I’ve always loved writing but used to hate reading back what I had wrote so tended to avoid it. When I started to burn out, I knew I needed to change something. I had so much on my mind that I needed to express it and make meaning of it somehow. I had a small notebook and when I had a few minutes I would just write down how I was feeling and questions I wanted to ask myself. I also read loads of articles that prompted my thinking. Try 27 questions to ignite your spark or 21 questions to help you uncover your passion.
5. Create space for yourself
It's hard to do get a sense of clarity or flow when you’re trying to multi-task, have too much on your mind, are constantly tired and low in energy. Creating space allows you to slow down, gives you space to think, to make decisions from the heart and not just knee-jerk reactions. This can mean carving out 10-20 minutes in the morning before work to enjoy making and drinking a cup of tea or coffee, read an interesting article on your lunch break, do a 5 minute meditation, listen to a podcast. When talking about his morning routine in a recent interview with Oprah, Tony Robbins said ‘if you haven’t got 10 minutes you haven’t got a life’.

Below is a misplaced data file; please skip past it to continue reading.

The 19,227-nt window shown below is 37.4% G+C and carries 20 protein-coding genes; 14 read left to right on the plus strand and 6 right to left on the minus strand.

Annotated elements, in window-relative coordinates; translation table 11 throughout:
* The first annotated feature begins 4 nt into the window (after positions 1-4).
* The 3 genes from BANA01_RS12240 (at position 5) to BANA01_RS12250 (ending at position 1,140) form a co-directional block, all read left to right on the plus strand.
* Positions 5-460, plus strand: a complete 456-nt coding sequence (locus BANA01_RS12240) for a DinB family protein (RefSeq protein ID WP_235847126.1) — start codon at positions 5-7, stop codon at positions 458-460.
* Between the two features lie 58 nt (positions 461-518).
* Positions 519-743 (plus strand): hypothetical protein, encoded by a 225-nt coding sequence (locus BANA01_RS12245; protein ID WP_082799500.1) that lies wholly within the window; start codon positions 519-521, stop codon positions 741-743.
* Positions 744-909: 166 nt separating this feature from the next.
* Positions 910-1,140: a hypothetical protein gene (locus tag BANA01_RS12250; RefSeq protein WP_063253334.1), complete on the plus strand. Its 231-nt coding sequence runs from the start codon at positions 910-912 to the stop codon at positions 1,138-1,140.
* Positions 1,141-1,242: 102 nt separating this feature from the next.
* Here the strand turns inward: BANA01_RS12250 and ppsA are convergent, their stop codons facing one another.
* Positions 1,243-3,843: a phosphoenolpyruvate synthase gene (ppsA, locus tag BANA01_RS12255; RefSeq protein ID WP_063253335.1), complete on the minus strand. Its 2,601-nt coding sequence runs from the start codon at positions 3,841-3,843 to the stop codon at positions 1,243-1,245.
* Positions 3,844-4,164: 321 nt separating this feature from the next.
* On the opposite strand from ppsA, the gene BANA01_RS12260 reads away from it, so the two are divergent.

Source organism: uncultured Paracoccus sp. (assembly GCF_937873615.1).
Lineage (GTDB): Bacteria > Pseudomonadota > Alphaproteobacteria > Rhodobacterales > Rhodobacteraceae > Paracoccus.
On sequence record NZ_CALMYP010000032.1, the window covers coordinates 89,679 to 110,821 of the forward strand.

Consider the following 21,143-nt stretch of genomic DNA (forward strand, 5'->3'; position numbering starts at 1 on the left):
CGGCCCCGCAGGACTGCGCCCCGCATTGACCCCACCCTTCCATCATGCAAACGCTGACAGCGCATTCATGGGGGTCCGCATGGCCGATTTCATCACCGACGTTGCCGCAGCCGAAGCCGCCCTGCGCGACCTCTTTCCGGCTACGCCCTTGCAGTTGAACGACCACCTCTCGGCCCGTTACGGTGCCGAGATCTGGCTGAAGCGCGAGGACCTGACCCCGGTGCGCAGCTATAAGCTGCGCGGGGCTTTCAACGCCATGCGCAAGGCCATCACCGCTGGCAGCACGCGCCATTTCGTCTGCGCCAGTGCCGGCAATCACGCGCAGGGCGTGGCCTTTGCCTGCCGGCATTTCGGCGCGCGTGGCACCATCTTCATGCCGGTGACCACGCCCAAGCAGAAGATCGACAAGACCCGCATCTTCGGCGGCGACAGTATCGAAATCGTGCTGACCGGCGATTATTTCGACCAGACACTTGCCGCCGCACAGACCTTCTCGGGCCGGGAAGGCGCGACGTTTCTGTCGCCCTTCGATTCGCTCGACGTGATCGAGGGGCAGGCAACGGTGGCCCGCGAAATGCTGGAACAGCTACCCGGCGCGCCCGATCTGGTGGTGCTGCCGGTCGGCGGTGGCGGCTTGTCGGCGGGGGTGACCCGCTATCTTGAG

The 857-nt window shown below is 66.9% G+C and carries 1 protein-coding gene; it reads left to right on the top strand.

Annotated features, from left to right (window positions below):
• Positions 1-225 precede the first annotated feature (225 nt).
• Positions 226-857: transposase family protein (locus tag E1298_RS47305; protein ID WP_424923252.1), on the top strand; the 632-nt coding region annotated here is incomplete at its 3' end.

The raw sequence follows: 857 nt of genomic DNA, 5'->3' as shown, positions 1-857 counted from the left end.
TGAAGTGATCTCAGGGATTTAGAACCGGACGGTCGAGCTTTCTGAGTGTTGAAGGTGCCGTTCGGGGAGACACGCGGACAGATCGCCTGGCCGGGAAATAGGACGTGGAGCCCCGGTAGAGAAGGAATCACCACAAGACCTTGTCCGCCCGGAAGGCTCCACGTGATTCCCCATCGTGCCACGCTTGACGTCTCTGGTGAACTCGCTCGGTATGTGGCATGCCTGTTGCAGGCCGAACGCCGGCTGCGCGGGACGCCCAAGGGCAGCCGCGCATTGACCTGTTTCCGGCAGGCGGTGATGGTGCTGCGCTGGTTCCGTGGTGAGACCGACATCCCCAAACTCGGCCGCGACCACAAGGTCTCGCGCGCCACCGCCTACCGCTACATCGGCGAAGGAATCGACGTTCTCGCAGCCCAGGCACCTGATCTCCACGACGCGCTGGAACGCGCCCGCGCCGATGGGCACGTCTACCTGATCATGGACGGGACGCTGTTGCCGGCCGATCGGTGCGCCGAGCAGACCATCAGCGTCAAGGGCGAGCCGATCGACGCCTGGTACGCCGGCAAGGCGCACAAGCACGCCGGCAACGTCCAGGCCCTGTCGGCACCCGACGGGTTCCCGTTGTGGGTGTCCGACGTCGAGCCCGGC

It can also be taking a walk outside on your lunch break (without your phone - tricky but doable) or eating lunch without looking at Facebook. And if you can; take a weekend break, go on holiday by yourself, take a day out just to do some of the steps above or go on a retreat. We tend to think that retreats are a bit self-indulgent but creating space for yourself allows you to reflect, recharge and reconnect so you can go back out into the world and be a better leader/parent/wife/husband. I went to this yoga retreat for a week last year and it was the first time I had a been on a holiday on my own. I had the comfort of being part of an organised retreat but had lots of time by myself to think, write, meditate, appreciate nature.
What is flow to you? Have you found it? How does it feel and how did you get there?
One day that makes a big impact.